Presentation Outline Purpose of pavement preservation (PP) Definition of PP Components of PP Program PP Concept Essentials of PP Program Benefits of PP Rigid Pavement Performance in California Common Rigid Pavement Distresses Organization of the MTAG
Purpose of Pavement Preservation To keep good pavements in good or near new conditions by applying the right maintenance strategies that are cost- effective at the right time to extend pavement life and preserve investments.
Definition of Pavement Preservation A program employing a network level, long-term strategy that enhances pavement performance by using an integrated, cost-effective set of practices that extend pavement life, improve safety and meet motorist expectations (FHWA, 2005).
Components of Pavement Preservation Program Consists primarily of three components: preventive maintenance minor rehabilitation (restoration), and some routine maintenance Does not include new pavements or pavements that require major rehabilitation or reconstruction.
Pavement Preservation Concept A proactive approach in maintaining the existing highways Addresses pavements while they are still in good condition and before the onset of serious damage Applying a cost-effective treatment at the right time to the right pavement to extend pavement life
Essentials of Pavement Preservation Program Pavement preservation is an agency program An effective pavement preservation program include agency leadership and a dedicated annual budget, and support and input from staff in planning, finance, design, construction, materials, and maintenance
Benefits of Pavement Preservation Benefits of pavement preservation program: preserving the roadway network enhancing pavement performance ensuring cost-effectiveness by extending pavement life, and reducing user delays by avoiding rehabilitation or reconstruction. Some of these benefits may be noticed immediately and some may be realized over time
Rigid Pavement Performance in CA Design and Performance Base support. Initially CTB; later LCB. CTPB and ATPB also used. Slab thickness. In the 1950s, an 8-inch. Later 9- inch slab became common. Presently, 10-inch and even 12-inch thick slabs are used depending on projected traffic. Dowels, tie bars, sealed joints were added in 2000. Causes of Rigid Pavement Deterioration Faulting Mechanism and Effort on Addressing Faulting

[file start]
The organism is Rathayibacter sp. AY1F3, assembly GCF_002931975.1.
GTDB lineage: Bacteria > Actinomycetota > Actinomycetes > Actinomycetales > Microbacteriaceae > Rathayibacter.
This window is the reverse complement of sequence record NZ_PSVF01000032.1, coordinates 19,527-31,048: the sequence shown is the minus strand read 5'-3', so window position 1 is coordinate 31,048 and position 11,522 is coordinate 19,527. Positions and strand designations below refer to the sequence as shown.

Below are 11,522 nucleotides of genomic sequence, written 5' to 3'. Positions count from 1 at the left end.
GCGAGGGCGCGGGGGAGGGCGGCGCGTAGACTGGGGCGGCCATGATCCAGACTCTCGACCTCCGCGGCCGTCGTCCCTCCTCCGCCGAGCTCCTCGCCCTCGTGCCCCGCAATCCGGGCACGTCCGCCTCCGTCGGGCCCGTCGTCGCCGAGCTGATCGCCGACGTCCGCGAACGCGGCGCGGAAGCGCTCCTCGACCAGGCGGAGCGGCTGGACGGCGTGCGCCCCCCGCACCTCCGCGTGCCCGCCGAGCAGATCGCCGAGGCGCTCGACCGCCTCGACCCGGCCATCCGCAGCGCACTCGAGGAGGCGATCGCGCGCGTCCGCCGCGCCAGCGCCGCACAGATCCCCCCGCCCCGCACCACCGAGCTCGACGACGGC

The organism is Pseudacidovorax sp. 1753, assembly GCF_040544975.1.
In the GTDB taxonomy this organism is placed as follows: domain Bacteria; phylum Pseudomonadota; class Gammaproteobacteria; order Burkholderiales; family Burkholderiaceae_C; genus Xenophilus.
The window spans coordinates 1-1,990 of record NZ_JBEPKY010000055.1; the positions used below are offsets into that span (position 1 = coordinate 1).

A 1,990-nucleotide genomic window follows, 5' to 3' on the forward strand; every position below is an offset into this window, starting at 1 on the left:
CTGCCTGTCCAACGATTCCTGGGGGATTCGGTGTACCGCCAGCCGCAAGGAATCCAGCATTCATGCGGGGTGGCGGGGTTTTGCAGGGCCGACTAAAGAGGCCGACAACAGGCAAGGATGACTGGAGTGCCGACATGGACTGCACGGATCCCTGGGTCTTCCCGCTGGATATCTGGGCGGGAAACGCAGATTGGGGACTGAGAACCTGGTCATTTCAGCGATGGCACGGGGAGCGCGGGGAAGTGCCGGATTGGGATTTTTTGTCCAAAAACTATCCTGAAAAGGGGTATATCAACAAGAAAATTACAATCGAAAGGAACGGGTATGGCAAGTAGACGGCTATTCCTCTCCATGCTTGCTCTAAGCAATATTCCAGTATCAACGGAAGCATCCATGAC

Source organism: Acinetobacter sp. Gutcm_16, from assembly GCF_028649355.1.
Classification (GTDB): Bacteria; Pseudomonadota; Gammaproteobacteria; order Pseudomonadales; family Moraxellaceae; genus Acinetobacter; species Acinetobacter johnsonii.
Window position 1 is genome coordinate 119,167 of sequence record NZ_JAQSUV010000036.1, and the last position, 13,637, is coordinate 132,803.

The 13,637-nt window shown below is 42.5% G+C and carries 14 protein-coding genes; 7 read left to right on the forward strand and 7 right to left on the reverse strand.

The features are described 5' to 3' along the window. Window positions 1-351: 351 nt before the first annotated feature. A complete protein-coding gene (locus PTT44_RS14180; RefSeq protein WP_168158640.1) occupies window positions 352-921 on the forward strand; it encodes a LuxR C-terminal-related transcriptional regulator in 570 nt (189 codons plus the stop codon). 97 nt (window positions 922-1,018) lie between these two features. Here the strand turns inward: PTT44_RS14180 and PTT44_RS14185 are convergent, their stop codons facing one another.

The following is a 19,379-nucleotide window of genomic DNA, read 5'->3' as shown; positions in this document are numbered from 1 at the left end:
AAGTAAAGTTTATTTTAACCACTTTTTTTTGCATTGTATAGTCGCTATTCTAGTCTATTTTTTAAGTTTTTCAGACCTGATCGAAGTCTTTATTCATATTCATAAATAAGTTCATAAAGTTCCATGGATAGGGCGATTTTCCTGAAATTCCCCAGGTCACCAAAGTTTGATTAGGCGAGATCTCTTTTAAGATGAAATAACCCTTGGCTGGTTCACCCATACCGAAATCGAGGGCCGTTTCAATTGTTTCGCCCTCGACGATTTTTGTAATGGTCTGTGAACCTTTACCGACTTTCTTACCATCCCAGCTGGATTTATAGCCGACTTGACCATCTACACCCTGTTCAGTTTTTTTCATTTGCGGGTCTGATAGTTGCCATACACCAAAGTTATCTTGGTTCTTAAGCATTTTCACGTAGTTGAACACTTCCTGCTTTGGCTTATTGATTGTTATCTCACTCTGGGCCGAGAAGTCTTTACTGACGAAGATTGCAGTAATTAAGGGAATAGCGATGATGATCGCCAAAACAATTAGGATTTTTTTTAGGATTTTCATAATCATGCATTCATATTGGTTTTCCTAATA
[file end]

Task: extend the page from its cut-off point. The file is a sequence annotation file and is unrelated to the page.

Common Rigid Pavement Distresses Joint Deficiencies and Cracking Spalling Faulting Joint seal damage Longitudinal cracks Transverse cracks Slab cracking Corner break Durability “D” cracking
Common Rigid Pavement Distresses Surface Defects Scaling Surface polish/polished aggregate Surface attrition Popouts Other Miscellaneous Distresses Blow-ups Pumping and water seepage Lane shoulder drop-off Settlement
Distress Type Primarily Traffic/Load Primarily Climate/Materials Surface Defects Scaling and Map CrackingX Surface Polish/Polished Aggregate XX Surface AttritionXX PopoutsX Miscellaneous Distresses Blow-upsX Water Bleeding and PumpingXX Lane-to-Shoulder Drop-offX SettlementXX Factors Affecting JPCP Distress
Materials Considerations Concrete Constituent Materials Cementitious Repair Materials Specialty Repair Materials Bituminous Materials Sealants Dowel Bars and Tie Bars
Design Considerations Traffic Environment Temperature Moisture Other factors Windows of Opportunities Traffic Control Item Codes
Organization of MTAG MTAG provides guidance on selecting the most appropriate strategies to address various pavement distresses described earlier by applying pavement preservation treatments Organization of Guide Chapter 2 is on Surface characteristics Chapter 3 presents a discussion on strategy selection Chapters 4 through 8 describe various strategies in detail
Chapters Covered in MTAG 2nd Ed ChapterTopic 1Introduction 2Surface Characteristics 3Strategy Selection 4Joint Resealing and Crack Sealing 5Diamond grinding and Grooving 6Dowel Bard Retrofit 7Isolated Partial Depth Concrete Repair 8Full Depth Concrete Repair
Summary Applying the Right treatment to the Right pavement at the Right time is the Core of Pavement Preservation